Pidhirtsi Castle is a recommended road trip in Ukraine
Pidhirtsy Castle near Lviv (western Ukraine)

What Is the Best Ukraine Travel Itinerary?

We’d recommend at least a week to visit Ukraine. Both of its major cities – the capital Kyiv, as well as Lviv, will easily take 2 days each. Then there are also 10s of great day trips from Kyiv and Lviv – to the Golden Horseshoe of Castles in western Ukraine or to ethnic villages near the capital.

If you decide to go beyond the classic triangle of Ukraine’s most popular cities – Kyiv, Lviv, and Odesa – and also add the sea and the mountains, the minimum recommended itinerary should include at least two weeks in the country. Keep in mind that Ukraine is a big country and it will take at least 6 hours to move between major cities.

Ukraine travel itinerary for 1 week

Kyiv ➡ Chornobyl ➡ Lviv ➡ the Carpathians ➡ the Olesko Castle

This is an itinerary that will highlight the most iconic destinations in Ukraine, including two of its most popular cities, the controversial yet the must-see destination Chornobyl, as well as Ukraine’s beautiful Carpathian mountains and the country’s highest peak.

Logistics-wise, it goes like this:

  1. Days 1 and 2: Kyiv
  2. Day 3: Chornobyl (overnight train to Lviv)
  3. Days 4 and 5: Lviv 
  4. Day 6: the Carpathians
  5. Day 7: the Golden Horseshoe Castles (overnight train to Kyiv)

Days 1 and 2: Explore Kyiv

Add Kyiv to the Ukraine Travel Itinerary
Be it spring, summer, fall, or winter — Kyiv is beautiful year-round

It is only logical to start exploring Ukraine from its capital — Kyiv. The Boryspil International Airport is within 40 minutes from the megalopolis, and this will most probably be the gateway you will arrive to from wherever you are flying to Ukraine.

Kyiv is perfect for many things — walking, shopping, wining and dining in great restaurants, as well as visiting museums or exploring the local street food culture. Sightseeing-wise, we have a big guide on interesting things to do in Kyiv available here. One adventure not to miss is visiting the Kyiv Pechersk Lavra Monastery and its caves.

Where to stay in Kyiv? We recommend renting hotels or apartments in the Podil area, or not far from Maidan Nezalezhnosty (but not exactly on the central square). Compare prices for the city’s hotels here.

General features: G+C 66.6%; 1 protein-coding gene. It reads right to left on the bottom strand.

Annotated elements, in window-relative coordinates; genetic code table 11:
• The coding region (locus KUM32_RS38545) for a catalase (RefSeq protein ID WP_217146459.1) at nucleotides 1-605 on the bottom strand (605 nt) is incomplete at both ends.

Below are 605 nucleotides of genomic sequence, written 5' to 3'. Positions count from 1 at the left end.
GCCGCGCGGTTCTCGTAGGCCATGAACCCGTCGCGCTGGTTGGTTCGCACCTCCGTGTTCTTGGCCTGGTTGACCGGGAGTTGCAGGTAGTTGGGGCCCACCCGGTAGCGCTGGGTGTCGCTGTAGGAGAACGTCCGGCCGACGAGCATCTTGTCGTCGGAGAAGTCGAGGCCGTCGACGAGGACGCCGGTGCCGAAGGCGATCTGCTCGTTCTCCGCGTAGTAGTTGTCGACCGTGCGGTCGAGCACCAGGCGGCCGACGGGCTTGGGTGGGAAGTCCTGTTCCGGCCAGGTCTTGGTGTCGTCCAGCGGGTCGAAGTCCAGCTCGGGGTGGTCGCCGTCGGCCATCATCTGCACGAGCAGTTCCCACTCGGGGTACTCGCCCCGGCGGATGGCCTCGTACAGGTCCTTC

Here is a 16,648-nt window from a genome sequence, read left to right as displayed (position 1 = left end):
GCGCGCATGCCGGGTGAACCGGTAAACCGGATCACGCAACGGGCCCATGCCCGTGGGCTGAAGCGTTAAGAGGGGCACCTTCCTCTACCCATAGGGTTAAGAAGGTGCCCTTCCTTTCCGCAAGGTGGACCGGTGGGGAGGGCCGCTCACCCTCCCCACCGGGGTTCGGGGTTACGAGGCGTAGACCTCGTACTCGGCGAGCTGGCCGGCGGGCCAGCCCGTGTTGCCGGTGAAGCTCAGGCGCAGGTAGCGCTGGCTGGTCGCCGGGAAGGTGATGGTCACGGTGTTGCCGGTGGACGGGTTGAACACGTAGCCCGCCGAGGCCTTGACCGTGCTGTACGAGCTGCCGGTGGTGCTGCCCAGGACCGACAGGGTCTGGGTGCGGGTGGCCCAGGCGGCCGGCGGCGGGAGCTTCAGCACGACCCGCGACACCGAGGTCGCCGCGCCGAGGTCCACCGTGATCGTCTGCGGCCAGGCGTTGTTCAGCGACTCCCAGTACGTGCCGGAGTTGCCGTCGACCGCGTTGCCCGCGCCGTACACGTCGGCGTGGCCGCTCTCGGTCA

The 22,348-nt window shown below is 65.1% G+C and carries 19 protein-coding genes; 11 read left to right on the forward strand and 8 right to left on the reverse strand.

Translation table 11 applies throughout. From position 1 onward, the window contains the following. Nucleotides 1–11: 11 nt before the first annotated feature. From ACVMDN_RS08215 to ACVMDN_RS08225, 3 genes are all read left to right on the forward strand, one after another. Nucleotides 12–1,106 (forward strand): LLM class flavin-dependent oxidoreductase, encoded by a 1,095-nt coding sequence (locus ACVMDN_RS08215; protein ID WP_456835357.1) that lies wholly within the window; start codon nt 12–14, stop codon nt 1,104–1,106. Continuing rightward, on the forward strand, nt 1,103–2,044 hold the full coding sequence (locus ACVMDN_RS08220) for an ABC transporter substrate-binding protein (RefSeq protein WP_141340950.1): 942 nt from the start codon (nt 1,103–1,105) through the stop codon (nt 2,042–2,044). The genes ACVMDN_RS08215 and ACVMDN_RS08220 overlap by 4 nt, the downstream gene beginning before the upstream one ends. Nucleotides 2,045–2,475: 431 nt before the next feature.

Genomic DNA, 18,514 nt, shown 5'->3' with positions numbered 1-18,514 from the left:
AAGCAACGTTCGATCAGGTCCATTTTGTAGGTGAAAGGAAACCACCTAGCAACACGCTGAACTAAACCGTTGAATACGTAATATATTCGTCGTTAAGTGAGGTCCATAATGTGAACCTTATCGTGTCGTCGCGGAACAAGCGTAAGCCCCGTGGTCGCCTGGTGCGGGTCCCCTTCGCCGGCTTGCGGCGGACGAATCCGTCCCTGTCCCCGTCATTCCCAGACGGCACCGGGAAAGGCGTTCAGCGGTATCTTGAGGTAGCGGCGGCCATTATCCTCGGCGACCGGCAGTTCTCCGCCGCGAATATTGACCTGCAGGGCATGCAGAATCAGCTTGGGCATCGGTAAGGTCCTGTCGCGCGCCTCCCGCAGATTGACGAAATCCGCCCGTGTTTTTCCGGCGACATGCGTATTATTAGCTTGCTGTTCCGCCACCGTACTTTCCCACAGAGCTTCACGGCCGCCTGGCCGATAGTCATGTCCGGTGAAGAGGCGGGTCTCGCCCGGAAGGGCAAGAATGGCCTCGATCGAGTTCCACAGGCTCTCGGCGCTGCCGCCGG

Day 3: Take a Day Trip to Chornobyl.

Chornobyl is always a day trip from Kyiv. It is also one of the very few activities in the country not available as a self-guided tour, given the history of the site and all the safety precautions. Many companies offer single and two-day tours to Chernobyl from Kyiv. By the evening, you will be back in the capital and hopping on an overnight train to Lviv. Alternatively, you can head to the western capital the next day (but the road will take between 5 to 7 hours).

Days 4 and 5: Discover Lviv’s Cobbled Streets

Ah, Lviv… the mysterious, authentic, charming Ukrainian city with rich history, ancient churches of multiple confessions, exquisite wining and dining, and great museums — Lviv is an absolute must on the Ukrainian travel itinerary. When in the city, don’t miss out on its unique underground walking tours.

Add Lviv to ukraine travel itinerary
The vibrant Ploscha Rynok — the heart of Lviv

Where to stay in Lviv? Our vote goes to the city’s downtown — the Ploscha Rynok Square and the streets around it. Keep in mind that most of these are strictly pedestrian and plan accordingly if you have a lot of luggage. Compare prices for hotels in Lviv here.

Day 6: Marvel at the Carpathian Mountains

The Carpathians are big and spread across the regions of Prykarpattia (closer to Lviv) and Zakarpattya (with the main hubs being Ivano-Frankivsk and Uzhgorod). To explore the Carpathians without a complex commute, consider heading to Slavske — a village in the mountains, and either hiking there or riding a cable car up to one of the high peaks — Zakhar Berkut.

Alternatively, you can take a longer trip. The heart of the Carpathians, Mount Hoverla is a day trip from Lviv, and summiting it is on the bucket list for many locals. If you don’t fancy a very early rise, head to the mountains the day prior and stay in one of the nearby villages for the night. We definitely recommend taking a guided tour to Hoverla, with transportation included — it will save you a lot of time and will allow enjoying the views and the experience instead of bargaining with the locals and figuring out the buses and the starting point for the hike. The summit is not that complex, and it will take around 2 to 3 hours.

If you do not fancy an active day in the mountains, switch it for a day trip from Lviv to Zhovkva and the Krekhiv Monastery or a day trip to an old Tarakaniv Fort, Dubno, and Pochaiv Lavra.

Day 7: Visit the Olesko Castle

On the way back from Lviv to Kyiv, stop by the Olesko Castle — a small detour to an ancient fortress visible from the highway. Take a private guided tour to see inside the castle, and have lunch in the nearby restaurant. If you are okay with an overnight train from Lviv to Kyiv, you can also fit two other castles of the Golden Horshoe into your day. These are Pidhirtsy and Zolochiv castles.

Two weeks in Ukraine travel itinerary

Kyiv ➡ Chornobyl ➡ Kamyanets-Podilsky and Podilsky Tovtry ➡ Chernivtsi ➡ Lviv ➡ Uzhgorod ➡ the Carpathians ➡ Odesa ➡ Odesa wineries ➡ Sofyivka Park